Chihiro and her parents, on their way to their new home in the country, get a little lost and end up discovering a mysterious tunnel. This tunnel seems to lead to an old Japanese village. But this isn’t any ordinary village – it also leads to a renowned bathhouse for magical spirits who aren’t too keen on humans stumbling across their turf. When Chihiro’s parents fall under a spell that turns them into pigs, Chihiro finds herself having to work for board at the bathhouse, run by a greedy old witch named Yubaba. In order to sign her working contract, Yubaba steals Chihiro’s name (there’s a lot of power within a name) and renames her Sen. With the help of some of her otherworldly colleagues, including a mysterious young man named Haku, Chihiro must find a way to undo the spell on her parents and make her way back to the human world before she loses her true identity forever.
I have to admit, I have watched Spirited Away a handful of times since its release in the UK over a decade ago. It’s almost a film that I can’t accurately describe. When watching it, I almost forget that it is animated. Even though 90% of the characters are spirits everything just seemed so realistic. Classic Miyazuki influence at work here, blending imagination and down-to-earth fantasy to bring forth an element of story-like surrealism that makes it an instant classic.
Unlike it’s predecessor, Princess Mononoke, Spirited Away is less message-heavy and imagery-laden. Instead it focuses on taking the viewer through a weird and wonderful journey through a world of Japanese folklore. In turns comedic, whimsical and frightening, we see this world through the eyes of a child that is alone and far from everything they know. We are introduced to a crazy cast of characters, including Kamaji the half-spider half-man in charge of the boiler room, the oversized frog floor manager, the creepily silent No Face and some large, white radish spirit things that take up a lot of space in elevators.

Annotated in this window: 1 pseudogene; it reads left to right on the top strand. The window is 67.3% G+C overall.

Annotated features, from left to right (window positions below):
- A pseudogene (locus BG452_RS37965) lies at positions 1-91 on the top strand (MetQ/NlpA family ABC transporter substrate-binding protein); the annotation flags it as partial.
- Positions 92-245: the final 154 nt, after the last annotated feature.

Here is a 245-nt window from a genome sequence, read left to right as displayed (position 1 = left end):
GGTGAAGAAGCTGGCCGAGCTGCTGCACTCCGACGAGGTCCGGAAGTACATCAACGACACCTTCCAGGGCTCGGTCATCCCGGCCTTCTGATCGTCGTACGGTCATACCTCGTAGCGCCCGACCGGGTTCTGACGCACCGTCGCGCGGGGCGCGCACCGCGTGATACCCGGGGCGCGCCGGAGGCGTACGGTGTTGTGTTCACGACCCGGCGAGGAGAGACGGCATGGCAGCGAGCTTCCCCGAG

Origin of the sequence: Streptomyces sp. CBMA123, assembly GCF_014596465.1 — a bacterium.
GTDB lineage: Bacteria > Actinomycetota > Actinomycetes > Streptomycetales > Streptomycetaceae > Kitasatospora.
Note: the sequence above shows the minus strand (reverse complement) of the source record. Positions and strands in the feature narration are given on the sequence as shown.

From very early on in the film you realise that the environment is a big theme throughout this film. The monsters are horrified at seeing Chihiro and say that she is vile and smells terrible. They all then find it very amusing when Chihiro is tasked with washing down a giant spirit in the bathhouse, cleansing it of all the modern world pollution covering it that is causing it so much pain. We also see many of the characters undergoing personal transformations in very believable and convincing ways – in particular Chihiro and her attitude to others. Though it makes many references to folklore and legends they are only cameos, as Spirited Away is very much its own film – a fun one that distracts and entertains whilst teaching and captivating. As to be expected from Studio Ghibli, the animation and music are again top-notch. The animation comes across as almost ethereal at times, putting the very realistic-looking Chihiro against a very surreal background and somehow getting it all to gel together seamlessly. It is by no means a Disney film in any sense of the phrase. This is something else that I struggle to describe. There is so much going on in this film, but it moves at a pace that lets you absorb and enjoy before continuing on. It’s not in-your-face. You can look as deep into it as you want, or just enjoy it as a great film.
Giving these reasons along can make people see why this is one of Ghibli’s most successful films, and why it was so well-received by such a large audience nationally. In my opinion, you don’t have to watch anime in order to enjoy this film – it’s a feel-good with lots of twists and turns and a happy ending. It’s so surreal it makes you want to dive deep into this world and immerse yourself in order to try and make sense of it all.Even though it is steeped in Japanese history and myth, you don’t need to know a single thing about them to fully enjoy the ride. And each time you watch it you see something different. Trust me – I know from experience.